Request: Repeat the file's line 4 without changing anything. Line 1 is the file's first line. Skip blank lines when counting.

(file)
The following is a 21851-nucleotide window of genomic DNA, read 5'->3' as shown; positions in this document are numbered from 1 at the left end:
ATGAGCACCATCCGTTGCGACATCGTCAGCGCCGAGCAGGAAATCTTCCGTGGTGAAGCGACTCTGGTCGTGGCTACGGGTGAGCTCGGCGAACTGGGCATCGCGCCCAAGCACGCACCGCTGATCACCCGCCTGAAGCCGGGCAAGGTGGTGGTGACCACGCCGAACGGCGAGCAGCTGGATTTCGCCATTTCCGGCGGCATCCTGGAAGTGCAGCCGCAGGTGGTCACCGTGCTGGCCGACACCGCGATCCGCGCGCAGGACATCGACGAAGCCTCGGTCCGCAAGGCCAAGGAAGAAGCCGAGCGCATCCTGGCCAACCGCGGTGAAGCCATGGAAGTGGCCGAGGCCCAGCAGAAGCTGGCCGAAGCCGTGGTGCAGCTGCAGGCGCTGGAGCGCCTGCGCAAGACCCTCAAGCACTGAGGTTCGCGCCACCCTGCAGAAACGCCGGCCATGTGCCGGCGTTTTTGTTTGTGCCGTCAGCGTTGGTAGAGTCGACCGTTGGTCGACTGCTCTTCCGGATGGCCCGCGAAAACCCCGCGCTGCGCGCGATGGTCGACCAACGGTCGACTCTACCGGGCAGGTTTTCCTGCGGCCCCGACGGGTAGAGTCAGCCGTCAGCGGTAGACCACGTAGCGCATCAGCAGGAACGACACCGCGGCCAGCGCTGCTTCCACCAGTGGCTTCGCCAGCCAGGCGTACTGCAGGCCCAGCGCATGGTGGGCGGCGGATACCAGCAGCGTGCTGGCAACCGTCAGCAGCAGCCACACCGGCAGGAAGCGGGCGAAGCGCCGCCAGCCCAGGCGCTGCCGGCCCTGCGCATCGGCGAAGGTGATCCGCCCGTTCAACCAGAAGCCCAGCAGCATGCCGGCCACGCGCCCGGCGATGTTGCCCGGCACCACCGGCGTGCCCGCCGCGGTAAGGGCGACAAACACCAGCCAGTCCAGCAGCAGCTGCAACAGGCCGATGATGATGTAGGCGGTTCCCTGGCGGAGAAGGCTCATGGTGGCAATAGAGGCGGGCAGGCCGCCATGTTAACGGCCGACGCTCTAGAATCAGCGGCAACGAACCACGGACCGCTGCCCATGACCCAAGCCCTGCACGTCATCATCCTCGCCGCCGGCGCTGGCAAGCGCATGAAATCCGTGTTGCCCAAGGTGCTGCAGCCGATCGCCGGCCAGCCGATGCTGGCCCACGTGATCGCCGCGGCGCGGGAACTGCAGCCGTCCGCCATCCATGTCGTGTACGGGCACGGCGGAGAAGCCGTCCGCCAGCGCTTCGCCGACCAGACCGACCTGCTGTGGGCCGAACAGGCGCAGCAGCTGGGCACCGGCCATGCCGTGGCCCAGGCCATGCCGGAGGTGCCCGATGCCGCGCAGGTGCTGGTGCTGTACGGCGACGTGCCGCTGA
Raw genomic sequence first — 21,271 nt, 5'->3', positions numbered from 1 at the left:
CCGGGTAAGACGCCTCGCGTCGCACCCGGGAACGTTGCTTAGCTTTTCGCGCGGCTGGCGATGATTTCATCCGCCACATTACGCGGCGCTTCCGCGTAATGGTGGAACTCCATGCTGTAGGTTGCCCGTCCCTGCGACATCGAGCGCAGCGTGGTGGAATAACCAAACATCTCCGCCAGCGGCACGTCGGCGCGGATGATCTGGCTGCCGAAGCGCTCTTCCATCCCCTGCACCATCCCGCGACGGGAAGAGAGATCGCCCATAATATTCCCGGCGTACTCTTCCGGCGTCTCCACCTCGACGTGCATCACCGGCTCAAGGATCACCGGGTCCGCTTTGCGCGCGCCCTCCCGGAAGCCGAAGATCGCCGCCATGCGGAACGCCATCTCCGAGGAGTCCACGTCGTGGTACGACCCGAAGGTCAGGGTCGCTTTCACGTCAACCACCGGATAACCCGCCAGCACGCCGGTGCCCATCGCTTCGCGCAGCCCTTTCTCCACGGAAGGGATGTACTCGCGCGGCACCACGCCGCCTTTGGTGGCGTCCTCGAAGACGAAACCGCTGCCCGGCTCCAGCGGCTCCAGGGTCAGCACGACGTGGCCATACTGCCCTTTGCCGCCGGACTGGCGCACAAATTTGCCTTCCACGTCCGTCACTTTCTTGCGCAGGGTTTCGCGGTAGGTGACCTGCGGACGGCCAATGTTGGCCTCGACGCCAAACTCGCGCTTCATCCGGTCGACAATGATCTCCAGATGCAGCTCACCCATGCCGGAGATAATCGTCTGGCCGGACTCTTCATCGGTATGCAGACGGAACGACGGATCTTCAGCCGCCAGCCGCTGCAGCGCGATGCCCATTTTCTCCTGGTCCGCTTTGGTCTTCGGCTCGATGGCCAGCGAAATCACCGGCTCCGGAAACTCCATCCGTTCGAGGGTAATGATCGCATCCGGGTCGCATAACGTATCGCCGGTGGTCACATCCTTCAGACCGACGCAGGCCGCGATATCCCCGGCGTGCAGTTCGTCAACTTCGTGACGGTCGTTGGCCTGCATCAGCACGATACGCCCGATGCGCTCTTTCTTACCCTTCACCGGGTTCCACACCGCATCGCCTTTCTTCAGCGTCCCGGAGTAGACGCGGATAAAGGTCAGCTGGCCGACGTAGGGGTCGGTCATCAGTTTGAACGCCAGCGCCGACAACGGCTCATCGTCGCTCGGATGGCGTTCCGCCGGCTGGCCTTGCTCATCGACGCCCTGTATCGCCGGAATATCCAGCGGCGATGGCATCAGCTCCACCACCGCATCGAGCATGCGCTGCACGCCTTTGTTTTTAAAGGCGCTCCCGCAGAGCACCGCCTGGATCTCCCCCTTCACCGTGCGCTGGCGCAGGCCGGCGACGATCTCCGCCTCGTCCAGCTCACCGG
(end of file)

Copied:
CCGGGTAAGACGCCTCGCGTCGCACCCGGGAACGTTGCTTAGCTTTTCGCGCGGCTGGCGATGATTTCATCCGCCACATTACGCGGCGCTTCCGCGTAATGGTGGAACTCCATGCTGTAGGTTGCCCGTCCCTGCGACATCGAGCGCAGCGTGGTGGAATAACCAAACATCTCCGCCAGCGGCACGTCGGCGCGGATGATCTGGCTGCCGAAGCGCTCTTCCATCCCCTGCACCATCCCGCGACGGGAAGAGAGATCGCCCATAATATTCCCGGCGTACTCTTCCGGCGTCTCCACCTCGACGTGCATCACCGGCTCAAGGATCACCGGGTCCGCTTTGCGCGCGCCCTCCCGGAAGCCGAAGATCGCCGCCATGCGGAACGCCATCTCCGAGGAGTCCACGTCGTGGTACGACCCGAAGGTCAGGGTCGCTTTCACGTCAACCACCGGATAACCCGCCAGCACGCCGGTGCCCATCGCTTCGCGCAGCCCTTTCTCCACGGAAGGGATGTACTCGCGCGGCACCACGCCGCCTTTGGTGGCGTCCTCGAAGACGAAACCGCTGCCCGGCTCCAGCGGCTCCAGGGTCAGCACGACGTGGCCATACTGCCCTTTGCCGCCGGACTGGCGCACAAATTTGCCTTCCACGTCCGTCACTTTCTTGCGCAGGGTTTCGCGGTAGGTGACCTGCGGACGGCCAATGTTGGCCTCGACGCCAAACTCGCGCTTCATCCGGTCGACAATGATCTCCAGATGCAGCTCACCCATGCCGGAGATAATCGTCTGGCCGGACTCTTCATCGGTATGCAGACGGAACGACGGATCTTCAGCCGCCAGCCGCTGCAGCGCGATGCCCATTTTCTCCTGGTCCGCTTTGGTCTTCGGCTCGATGGCCAGCGAAATCACCGGCTCCGGAAACTCCATCCGTTCGAGGGTAATGATCGCATCCGGGTCGCATAACGTATCGCCGGTGGTCACATCCTTCAGACCGACGCAGGCCGCGATATCCCCGGCGTGCAGTTCGTCAACTTCGTGACGGTCGTTGGCCTGCATCAGCACGATACGCCCGATGCGCTCTTTCTTACCCTTCACCGGGTTCCACACCGCATCGCCTTTCTTCAGCGTCCCGGAGTAGACGCGGATAAAGGTCAGCTGGCCGACGTAGGGGTCGGTCATCAGTTTGAACGCCAGCGCCGACAACGGCTCATCGTCGCTCGGATGGCGTTCCGCCGGCTGGCCTTGCTCATCGACGCCCTGTATCGCCGGAATATCCAGCGGCGATGGCATCAGCTCCACCACCGCATCGAGCATGCGCTGCACGCCTTTGTTTTTAAAGGCGCTCCCGCAGAGCACCGCCTGGATCTCCCCCTTCACCGTGCGCTGGCGCAGGCCGGCGACGATCTCCGCCTCGTCCAGCTCACCGG